My objective is to produce the highest quality of product at a predictable cost. I achieve that by employing the best design process practices.
The largest source of cost overruns in any project is changes to the design during the process of development. This is almost always a result of a failure to achieve an informed agreement to the design. I always put a superior effort into communicating my understanding of the client's requirements through a well-structured functional specification. I not only see this as a high priority, but I actually enjoy creating this formal documentation and negotiating through it to agreement by the customer to the proposed design.
Any worthwhile product must be the creation of a team of developers who all have a clear view of the objective and of their individual roles in achieving that objective. This requires a detailed analysis of the components into which the total product can be divided, and the relationship of each component to the other components. This is most effectively achieved through the application of sound design principles and methodologies. The result of this phase of development is a clear design specification.
Given a clear design specification the translation to actual working code is a largely mechanical process for any competent group of implementers. Astonishingly large quantities of clean, well-structured, code can be achieved in short order because the designers do not need to waste time solving design problems in the middle of coding. The use of object oriented programming tools, such as C++ or Java, combined with a sound underlying design for example through the use of design patterns, inevitably means that the majority of implementation errors can be caught automatically during the compile phase.
Once the development team has completed a first implementation of the code it is very useful to take the time to formally review the code. This is called a code inspection. Not only does this step catch most areas where the programmer has misunderstood the specification, but it also provides a great opportunity for passing on knowledge about the software tools and environment, and helps to reduce maintenance costs in the long term by ensuring that code complies with departmental norms for coding style.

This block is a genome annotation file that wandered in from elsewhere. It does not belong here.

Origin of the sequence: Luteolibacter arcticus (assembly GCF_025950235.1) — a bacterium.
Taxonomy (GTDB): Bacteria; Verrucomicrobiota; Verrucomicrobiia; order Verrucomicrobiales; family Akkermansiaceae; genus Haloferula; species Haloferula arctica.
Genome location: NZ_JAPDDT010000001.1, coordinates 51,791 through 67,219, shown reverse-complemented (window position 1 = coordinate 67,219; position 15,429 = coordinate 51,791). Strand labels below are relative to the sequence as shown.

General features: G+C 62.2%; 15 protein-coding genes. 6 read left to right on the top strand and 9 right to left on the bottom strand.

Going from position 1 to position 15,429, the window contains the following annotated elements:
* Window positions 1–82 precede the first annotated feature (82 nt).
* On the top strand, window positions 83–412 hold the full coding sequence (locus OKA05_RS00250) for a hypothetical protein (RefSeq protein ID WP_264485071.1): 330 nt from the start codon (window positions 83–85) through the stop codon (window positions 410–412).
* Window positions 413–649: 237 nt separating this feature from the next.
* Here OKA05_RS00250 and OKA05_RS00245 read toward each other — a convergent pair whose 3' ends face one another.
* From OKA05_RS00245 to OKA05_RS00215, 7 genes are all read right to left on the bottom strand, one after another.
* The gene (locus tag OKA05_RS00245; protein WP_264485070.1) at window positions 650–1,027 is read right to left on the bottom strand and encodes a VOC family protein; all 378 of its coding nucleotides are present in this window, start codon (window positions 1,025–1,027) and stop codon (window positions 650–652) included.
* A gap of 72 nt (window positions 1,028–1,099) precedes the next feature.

If the preceding steps have been followed diligently there will be very few flaws in the code. The purpose of the testing phase is primarily, therefore, to ensure that the implementation in fact complies with the functional specification, and therefore meets the requirements of the customer. At this stage it is worthwhile to implement automated conformance scripts that can be passed on to the team responsible for verifying the consistency of the entire release package to which the product belongs.
I have always followed this sort of methodology, even before many of these techniques became industry standards. On my very first job, back in the days of punch-cards, I was kidded because I filled in the coding sheets in ink, rather than the pencil that most programmers used because it permitted them to change their minds before they handed the sheets in to the data entry department. But the fact was that before I laid pen to paper I had already worked out the implementation so carefully that there was no need to amend the code. Similarly on the first project I contributed to at Nortel I assumed responsibility for the specification documents and also for the most technically challenging portions of the code. I contributed 30,000 lines of code (OK 12,000 lines of code and 18,000 lines of comments; I love comments) to that project. That was in 1986. 13 years later not a single bug had ever been reported in that code by a customer. Moreover that code was so well structured that several significant enhancements to it slid in easily with no change to the underlying design.